Sunday, June 25, 2017

Salt: proposal for a new essay

Paul Géniaux, Marais Salant, Billiers.  Early 20th century, Rennes.

Silver Salts: Realism and Materiality in a French photograph, c. 1900

Working close to home, Paul Géniaux (1873-1929), photographed a female paludier, or salt-pan worker, in Billiers, on the south coast of Brittany in about 1905. Grayscale contrast has material consequences: we cannot avoid the dirt on her apron or her tough, bare feet on the salted earth. Registered in the image’s silver salts is the difference between the light cotton kerchief on her head and the dark skin of her face, exposed to the same blazing summer sun and wind that crystalizes the salt she skims.

Saliculture is a materially intensive agricultural labor, working with sea, sun and wind, yet it shares qualities with fishing and quarrying to harvest salt, the only rock that we eat. In the marais salants of the French Atlantic coast, trapped ocean water increases in salinity as it is guided through grids of carefully maintained, clay-lined channels to ultimately crystalize into prized fleur de sel. Like the crystals skimmed from the briny pan, Géniaux’s photographic practice was a gathering up of the world around him on silver gelatin dry plates. Although allied with a realist approach to photography rather than nascent French pictorialism, Géniaux photographed a highly selective archive of his native Brittany that inventoried the specificity of locally particular gestures, types and trades. Salt workers and their insular, clannish culture had been mythologized by Honoré Balzac, and had been a staple of travel illustration in the 19th century. Géniaux’s photographs generally echoed established visual tropes of rural labor and locale from travel writing to Salon painting; they were widely reproduced as collographs --a photomechanical fusion of camera and printing press-- in journals and as postcards that were reprinted for several decades.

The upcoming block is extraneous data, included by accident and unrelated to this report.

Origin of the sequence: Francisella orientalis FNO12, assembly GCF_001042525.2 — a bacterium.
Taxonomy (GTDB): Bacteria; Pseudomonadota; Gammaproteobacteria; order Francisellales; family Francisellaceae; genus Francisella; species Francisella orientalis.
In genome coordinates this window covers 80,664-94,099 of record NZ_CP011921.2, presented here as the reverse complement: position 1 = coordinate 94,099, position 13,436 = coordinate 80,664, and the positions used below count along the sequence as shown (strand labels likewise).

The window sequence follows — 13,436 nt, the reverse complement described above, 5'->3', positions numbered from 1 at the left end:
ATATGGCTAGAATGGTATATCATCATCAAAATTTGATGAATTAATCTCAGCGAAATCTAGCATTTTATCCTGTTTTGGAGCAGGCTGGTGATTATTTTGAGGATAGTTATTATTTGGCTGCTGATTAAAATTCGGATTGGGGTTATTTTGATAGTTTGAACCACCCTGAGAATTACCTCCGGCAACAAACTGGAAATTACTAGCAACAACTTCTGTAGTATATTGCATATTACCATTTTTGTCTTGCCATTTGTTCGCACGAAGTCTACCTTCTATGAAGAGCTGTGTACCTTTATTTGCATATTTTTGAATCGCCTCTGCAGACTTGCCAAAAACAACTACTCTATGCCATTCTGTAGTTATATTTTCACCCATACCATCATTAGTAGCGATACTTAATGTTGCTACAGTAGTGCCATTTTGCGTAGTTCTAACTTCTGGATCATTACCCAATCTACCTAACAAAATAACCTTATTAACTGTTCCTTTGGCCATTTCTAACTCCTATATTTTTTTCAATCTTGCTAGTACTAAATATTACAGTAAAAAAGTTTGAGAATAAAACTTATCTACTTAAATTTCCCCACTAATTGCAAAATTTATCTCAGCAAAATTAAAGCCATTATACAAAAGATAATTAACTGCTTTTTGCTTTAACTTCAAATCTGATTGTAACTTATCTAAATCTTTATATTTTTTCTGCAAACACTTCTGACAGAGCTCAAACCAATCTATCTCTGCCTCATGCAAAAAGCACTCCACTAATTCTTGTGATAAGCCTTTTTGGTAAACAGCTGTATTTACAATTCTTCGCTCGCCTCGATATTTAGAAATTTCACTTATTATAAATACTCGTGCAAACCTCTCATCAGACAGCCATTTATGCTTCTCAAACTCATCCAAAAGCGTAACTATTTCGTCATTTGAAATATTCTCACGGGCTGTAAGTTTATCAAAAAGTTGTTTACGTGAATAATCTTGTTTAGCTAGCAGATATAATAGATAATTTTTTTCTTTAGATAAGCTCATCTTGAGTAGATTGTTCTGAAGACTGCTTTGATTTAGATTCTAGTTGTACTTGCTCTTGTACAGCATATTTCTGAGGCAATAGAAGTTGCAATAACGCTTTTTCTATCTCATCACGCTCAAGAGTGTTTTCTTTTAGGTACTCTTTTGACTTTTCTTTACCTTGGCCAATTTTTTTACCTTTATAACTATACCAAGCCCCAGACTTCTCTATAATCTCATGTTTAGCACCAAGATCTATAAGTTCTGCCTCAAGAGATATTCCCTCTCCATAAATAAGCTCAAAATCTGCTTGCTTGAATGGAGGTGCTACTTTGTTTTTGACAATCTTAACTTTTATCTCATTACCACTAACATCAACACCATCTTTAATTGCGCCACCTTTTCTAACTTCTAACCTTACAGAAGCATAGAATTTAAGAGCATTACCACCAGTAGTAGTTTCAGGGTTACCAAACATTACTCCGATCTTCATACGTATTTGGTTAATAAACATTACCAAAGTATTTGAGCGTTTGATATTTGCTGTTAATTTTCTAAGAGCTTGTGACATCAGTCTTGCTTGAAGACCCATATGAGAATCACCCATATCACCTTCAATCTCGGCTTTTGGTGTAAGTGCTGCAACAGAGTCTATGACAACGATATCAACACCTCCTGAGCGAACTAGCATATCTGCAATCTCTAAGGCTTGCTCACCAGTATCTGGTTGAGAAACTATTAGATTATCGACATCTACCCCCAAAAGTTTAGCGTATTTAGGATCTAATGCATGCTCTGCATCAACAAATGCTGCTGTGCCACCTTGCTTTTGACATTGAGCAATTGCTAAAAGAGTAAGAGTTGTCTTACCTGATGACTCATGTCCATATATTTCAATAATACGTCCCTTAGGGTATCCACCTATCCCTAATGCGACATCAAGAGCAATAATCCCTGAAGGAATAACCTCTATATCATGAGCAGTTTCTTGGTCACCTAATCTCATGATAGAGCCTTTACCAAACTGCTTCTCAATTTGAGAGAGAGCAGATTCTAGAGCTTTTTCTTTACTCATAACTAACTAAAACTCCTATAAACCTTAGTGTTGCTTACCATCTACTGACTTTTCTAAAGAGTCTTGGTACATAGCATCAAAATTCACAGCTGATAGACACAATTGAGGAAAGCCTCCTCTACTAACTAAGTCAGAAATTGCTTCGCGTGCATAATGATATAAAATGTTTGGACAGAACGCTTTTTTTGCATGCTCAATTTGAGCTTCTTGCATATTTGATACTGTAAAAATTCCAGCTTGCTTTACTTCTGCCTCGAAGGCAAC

This essay is a reflection on material equivalence in fin de siècle realist photography. It puts into dialogue Susan Sontag’s descriptions of photography’s “relatively undiscriminating, promiscuous, or self-effacing” literal qualities with Timothy Morton’s “weird essentialism” in which “things are partial, yet ‘organic.’ There are things, but they don’t come with a handy little dotted line that says Cut Here to separate the essence from the appearance.” Tim Ingold’s notion of landscapes as hybrid and dynamic “meshworks” is useful in getting away from “the sterile opposition between the naturalistic view of the landscape as a neutral, external backdrop to human activities, and the culturalistic view that every landscape is a particular cognitive or symbolic ordering of space.” Ingold has further called attention to the absence of materiality in studies of objects that have been “already crystallized out from the fluxes of materials and their transformations.” In addition to these theoretical approaches, I have found it fruitful to think about Géniaux’s photograph through the language of land art and collaborative artistic processes of working with the world’s materiality, especially Robert Smithson’s Spiral Jetty (1970), and his interests in salt’s crystalline properties.

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